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My inspiration to write the novel, Gods of the Machines, basically comes down to one word of inspiration: sentient. Merriam-Webster Dictionary defines sentient as ‘feeling or sensation as distinguished from perception or thought.” The ability to feel defines our consciousness as humans. It is what distinguishes us from other devices capable of thought or calculation i.e. computers. And although that line of separation, the inability of your laptop to feel emotion, is pretty thick at the moment, there may come a time when that line will either be blurred or crossed. Maybe you are skeptical that robots or perhaps, androids – beings that resemble humans – will ever exist in the way we see them in movies such as I Robot. But there are signs that technology is advancing and that robotics is becoming more and integrated into our everyday life.
The latest cutting edge cell phone operating system is called Android or Droid for short. Although a phone is a long way from a walking, talking android, it seems to show the very idea of such technology is seeping into the consumer consciousness. In Japan, actual android/robots have been created! They have skin made of silicon, and sensors allow them to react. They appear to blink and even breathe! But what they don’t possess is sentience. And because they don’t, I believe these creations will be ripe for exploitation. Robots are already in use in battlefields. Androids such as the life-like creations in Japan may be used for servitude as well, perhaps as nursing aides.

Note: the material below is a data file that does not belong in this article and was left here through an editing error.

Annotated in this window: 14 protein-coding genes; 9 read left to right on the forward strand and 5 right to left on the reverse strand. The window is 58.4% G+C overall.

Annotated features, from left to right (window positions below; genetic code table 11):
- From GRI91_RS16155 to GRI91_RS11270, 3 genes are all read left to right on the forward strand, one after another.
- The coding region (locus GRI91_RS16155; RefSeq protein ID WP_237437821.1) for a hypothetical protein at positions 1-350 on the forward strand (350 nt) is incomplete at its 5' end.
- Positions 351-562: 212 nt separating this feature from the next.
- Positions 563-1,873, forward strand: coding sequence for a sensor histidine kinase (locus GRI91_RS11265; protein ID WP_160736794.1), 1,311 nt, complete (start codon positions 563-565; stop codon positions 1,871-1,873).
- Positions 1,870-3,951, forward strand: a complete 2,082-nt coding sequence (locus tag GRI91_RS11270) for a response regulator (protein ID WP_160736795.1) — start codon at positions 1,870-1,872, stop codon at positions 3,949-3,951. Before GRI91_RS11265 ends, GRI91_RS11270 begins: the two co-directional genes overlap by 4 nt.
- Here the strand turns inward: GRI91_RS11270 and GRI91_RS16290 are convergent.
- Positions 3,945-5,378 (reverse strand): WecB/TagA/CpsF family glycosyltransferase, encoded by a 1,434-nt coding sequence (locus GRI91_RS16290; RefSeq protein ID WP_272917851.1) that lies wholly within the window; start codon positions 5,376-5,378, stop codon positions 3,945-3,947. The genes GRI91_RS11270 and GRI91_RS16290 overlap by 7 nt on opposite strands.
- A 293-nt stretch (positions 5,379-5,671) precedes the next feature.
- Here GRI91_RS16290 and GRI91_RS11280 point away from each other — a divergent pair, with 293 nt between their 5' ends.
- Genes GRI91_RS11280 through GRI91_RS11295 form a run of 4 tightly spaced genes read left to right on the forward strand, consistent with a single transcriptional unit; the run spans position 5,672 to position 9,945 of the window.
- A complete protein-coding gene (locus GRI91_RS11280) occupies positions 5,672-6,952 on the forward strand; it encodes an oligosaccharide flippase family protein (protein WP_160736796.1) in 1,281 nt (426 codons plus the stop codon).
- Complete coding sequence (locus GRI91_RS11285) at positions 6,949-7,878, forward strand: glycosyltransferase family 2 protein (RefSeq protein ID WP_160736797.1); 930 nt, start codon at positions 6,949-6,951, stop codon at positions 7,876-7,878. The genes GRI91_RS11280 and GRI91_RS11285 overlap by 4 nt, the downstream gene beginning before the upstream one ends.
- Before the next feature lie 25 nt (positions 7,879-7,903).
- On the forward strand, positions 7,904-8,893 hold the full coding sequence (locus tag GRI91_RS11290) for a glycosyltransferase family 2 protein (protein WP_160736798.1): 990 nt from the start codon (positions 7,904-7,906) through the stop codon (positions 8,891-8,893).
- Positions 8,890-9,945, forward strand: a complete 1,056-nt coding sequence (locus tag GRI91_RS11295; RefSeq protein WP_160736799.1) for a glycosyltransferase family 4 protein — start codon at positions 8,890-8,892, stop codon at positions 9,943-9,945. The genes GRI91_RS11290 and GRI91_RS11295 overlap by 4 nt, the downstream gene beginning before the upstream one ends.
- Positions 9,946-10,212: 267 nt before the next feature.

So the idea of robots is really not that extreme or fantastical. For the most part, they are here. Will it be all right to use them for servitude? Most every science fiction story of the last half century portrays them in that manner. Think of Bicentennial Man. But in that movie, there is a difference because that robot evolves, so much, that it actually becomes human. Still, the robot is portrayed as a servant, although its owner treats it with respect.
Will humanity treat robots with respect once they grow in number? People who perceive them as mere machines such as a computer will probably dismiss the idea of expending emotion on objects. But others may feel compelled to interact with androids as if they were human, even if they don’t possess self awareness or are unable to feel genuine emotion.
In Gods of the Machines, the androids James Starkman and Juanita Lopez will find love. Each sympathetic to the other’s plight, neither find themselves totally accepted, and worse for Starkman, he is the prime suspect in a murder investigation. In this future, robots have yet to attain the full rights of humans. But as they inch closer to this goal, the idea that androids can love each other and that humans have had sexual relations with them almost makes it absurd that these beings aren’t considered humans. They are just another kind of human; instead of biological, they are artificial. But both can love.
Find more about Gods of the Machines at www.garystarta.net